Ultimately, the essay is being written by our children, not by us. We get to be the editors, but we need to use our red pens wisely.

I wish everyone a restful and restorative summer. Savor these moments.

May 132011
 
While there are many lessons that I learned from my mother as a child, none has stuck with me quite as much as the importance of saying thank you.
As soon as the last present was unwrapped on my birthday, I knew the clock was ticking. Handwritten thank-you cards had to be out within one – or at most two – weeks. When picking me up from a friend’s house or a birthday party, she would always make sure that I went up to the host, looked them in the eye, and thanked them for letting me participate in the day’s activities.
At the time, I didn’t think much about it. The act of saying thank you became a habit, a sign of good manners, but I didn’t really understand why it was important to show gratitude or how it impacted me or others.
As I grew older, my mother’s consistent emphasis on gratitude – her expectation that I recognize the good in my life and express appreciation for it – fostered in me a positive mindset and a desire to, as the saying goes, “make lemonade out of lemons,” It’s an attitude that I have tried to retain to this day.
Researchers in the new positive psychology movement are increasingly finding evidence to support anecdotal observations of the importance of fostering gratitude in our children. As Shawn Achor, author of The Happiness Advantage and a Common Ground speaker earlier this year, noted, “Countless studies have shown that consistently grateful people are more energetic, emotionally intelligent, forgiving, and less likely to be depressed, anxious or lonely.”
Gratitude can also be a catalyst for positive behaviors. I can’t tell you the number of times that I’ve been inspired to do something – or do something again – because someone expressed appreciation for my behavior.
It doesn’t take much. A few weeks ago, I read to a group of 2nd graders. The next morning, as I was opening the door at carpool, one little boy jumped out of the car and said, “Thanks again for reading to us yesterday, Mr. Silver. I really liked that book.” With those two quick sentences, that little boy made a huge impression on me, for I realized that my visit to his class had meant something to him. More importantly, his gratitude was completely unsolicited. He wasn’t just trying to be polite or show me good manners. He was expressing genuine appreciation for a small thing I had done for him and his classmates. You can bet his comment has made me even more enthusiastic about reading to his class and others.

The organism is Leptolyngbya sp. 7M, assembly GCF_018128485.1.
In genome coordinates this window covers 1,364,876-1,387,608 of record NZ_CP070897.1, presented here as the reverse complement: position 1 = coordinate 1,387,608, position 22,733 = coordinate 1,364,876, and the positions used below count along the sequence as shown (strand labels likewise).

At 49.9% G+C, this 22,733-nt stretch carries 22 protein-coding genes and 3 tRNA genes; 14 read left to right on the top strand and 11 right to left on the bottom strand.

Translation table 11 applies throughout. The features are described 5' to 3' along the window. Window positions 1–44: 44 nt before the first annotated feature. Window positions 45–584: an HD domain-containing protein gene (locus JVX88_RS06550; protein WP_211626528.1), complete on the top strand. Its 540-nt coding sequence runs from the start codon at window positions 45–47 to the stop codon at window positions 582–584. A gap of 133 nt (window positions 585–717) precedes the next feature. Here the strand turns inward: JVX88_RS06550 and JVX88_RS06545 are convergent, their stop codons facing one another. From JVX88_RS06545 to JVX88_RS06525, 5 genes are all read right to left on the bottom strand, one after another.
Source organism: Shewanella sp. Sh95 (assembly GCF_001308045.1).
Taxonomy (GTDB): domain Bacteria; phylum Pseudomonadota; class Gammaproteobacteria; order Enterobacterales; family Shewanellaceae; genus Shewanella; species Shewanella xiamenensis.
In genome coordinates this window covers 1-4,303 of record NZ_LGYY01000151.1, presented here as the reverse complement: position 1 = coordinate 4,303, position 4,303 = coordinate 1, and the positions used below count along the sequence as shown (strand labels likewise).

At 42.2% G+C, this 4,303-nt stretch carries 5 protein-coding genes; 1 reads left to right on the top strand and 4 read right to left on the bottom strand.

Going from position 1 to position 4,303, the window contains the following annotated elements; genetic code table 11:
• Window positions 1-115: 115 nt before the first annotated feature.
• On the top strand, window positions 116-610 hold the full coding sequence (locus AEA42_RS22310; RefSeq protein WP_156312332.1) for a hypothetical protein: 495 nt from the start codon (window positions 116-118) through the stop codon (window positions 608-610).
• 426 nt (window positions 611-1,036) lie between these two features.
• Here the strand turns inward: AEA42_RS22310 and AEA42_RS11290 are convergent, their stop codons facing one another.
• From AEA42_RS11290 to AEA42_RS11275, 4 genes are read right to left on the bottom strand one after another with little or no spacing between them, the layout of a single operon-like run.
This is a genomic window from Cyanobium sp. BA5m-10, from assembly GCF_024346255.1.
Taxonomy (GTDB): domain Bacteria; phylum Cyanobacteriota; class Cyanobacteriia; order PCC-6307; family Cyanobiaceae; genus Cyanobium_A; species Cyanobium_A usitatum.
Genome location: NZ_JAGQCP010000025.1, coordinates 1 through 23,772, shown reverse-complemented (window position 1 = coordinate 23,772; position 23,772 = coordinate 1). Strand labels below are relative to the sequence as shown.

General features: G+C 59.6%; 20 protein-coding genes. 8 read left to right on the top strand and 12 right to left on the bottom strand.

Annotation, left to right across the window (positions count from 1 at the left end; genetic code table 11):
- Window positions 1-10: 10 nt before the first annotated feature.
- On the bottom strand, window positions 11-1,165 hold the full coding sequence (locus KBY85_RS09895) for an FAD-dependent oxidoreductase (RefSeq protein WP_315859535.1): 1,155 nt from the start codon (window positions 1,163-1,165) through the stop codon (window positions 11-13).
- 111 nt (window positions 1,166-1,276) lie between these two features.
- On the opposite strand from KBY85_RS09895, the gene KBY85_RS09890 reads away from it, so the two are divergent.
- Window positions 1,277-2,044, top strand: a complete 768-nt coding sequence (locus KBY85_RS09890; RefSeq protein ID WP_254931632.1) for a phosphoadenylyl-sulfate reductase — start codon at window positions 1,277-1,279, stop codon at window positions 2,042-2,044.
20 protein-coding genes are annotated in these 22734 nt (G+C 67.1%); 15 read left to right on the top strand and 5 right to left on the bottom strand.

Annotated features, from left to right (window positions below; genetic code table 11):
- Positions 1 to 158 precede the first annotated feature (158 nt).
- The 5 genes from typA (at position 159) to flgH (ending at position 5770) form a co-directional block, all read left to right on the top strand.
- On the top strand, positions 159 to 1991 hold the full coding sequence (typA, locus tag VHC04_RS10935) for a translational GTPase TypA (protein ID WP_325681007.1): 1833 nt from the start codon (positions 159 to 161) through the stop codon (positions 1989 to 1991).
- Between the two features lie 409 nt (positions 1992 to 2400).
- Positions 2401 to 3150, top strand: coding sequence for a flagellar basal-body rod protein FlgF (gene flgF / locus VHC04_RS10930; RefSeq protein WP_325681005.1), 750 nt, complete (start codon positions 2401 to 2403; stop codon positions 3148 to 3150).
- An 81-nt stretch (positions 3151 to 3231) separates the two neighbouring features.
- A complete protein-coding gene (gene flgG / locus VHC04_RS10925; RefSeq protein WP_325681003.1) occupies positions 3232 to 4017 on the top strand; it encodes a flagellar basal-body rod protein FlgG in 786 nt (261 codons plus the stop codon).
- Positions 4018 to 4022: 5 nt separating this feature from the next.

As we near the end of the school year, I am particularly attentive to the many ways in which we as a community express gratitude for each other. Earlier this week, the HSPC used their final meeting of the year as a forum to thank people for their involvement in the community. In addition, the group honored Lower School Head Shelly Luke Wille, a moving recognition for a remarkable educator who has given so much to this school in the past six years.
Last weekend, during our 75th anniversary festivities, alumni recognized two Hillbrook legends – retired JK teacher Peggy McNutt and soon-to-be retired librarian Charlene Douglass – as honorary Hillbrook alums. This new recognition, which will become an annual part of our alumni luncheon, is a way for the alumni and the school to show gratitude for teachers who have devoted significant portions of their careers to our school. Mrs. McNutt and Mrs. Douglass are worthy entrants into what will eventually become Hillbrook’s equivalent of a faculty hall of fame.
In just a few weeks, we will have an opportunity to appreciate all faculty as part of the annual Faculty Appreciation Day. I know that each family has stories of the powerful impact that different faculty members have had on their children. As a longtime teacher, I can assure you that I still treasure notes from students and parents who thanked me for playing a role in their lives.
Next week will be our first-ever Gratitude Week, an opportunity for us as a community to focus on the many things that we are grateful for at Hillbrook. The week emerged out of conversations of how we can show appreciation for the extraordinary philanthropic support provided by our community this year for the Annual Fund, the Auction, and the Walk-a-Thon. Starting next Monday at Flag, students will have an opportunity to participate in a week-long scavenger hunt to locate signs placed around campus identifying things that people are grateful for at the school. Throughout the week, there will be small expressions of gratitude, a reminder of things both big and small for which we are thankful.
The week promises to raise our awareness about what we are thankful for at Hillbrook and, in the process, foster that spirit of gratitude that my mother tried so hard to develop in me as a child.
I encourage everyone in our community to take a moment to express appreciation to someone. Write a short note to a teacher, thank a fellow parent for the ways in which they have helped you at some point during the year, tell your child’s coach or music teacher how much you appreciate their extra work and effort. It doesn’t matter how you do it – just make the effort to say thank you.

As for me, I’m going to start by expressing appreciation for a very important Hillbrook grandparent – my mother. Thanks, Mom, for teaching me to be grateful. Not a day goes by that I don’t recognize how lucky I am.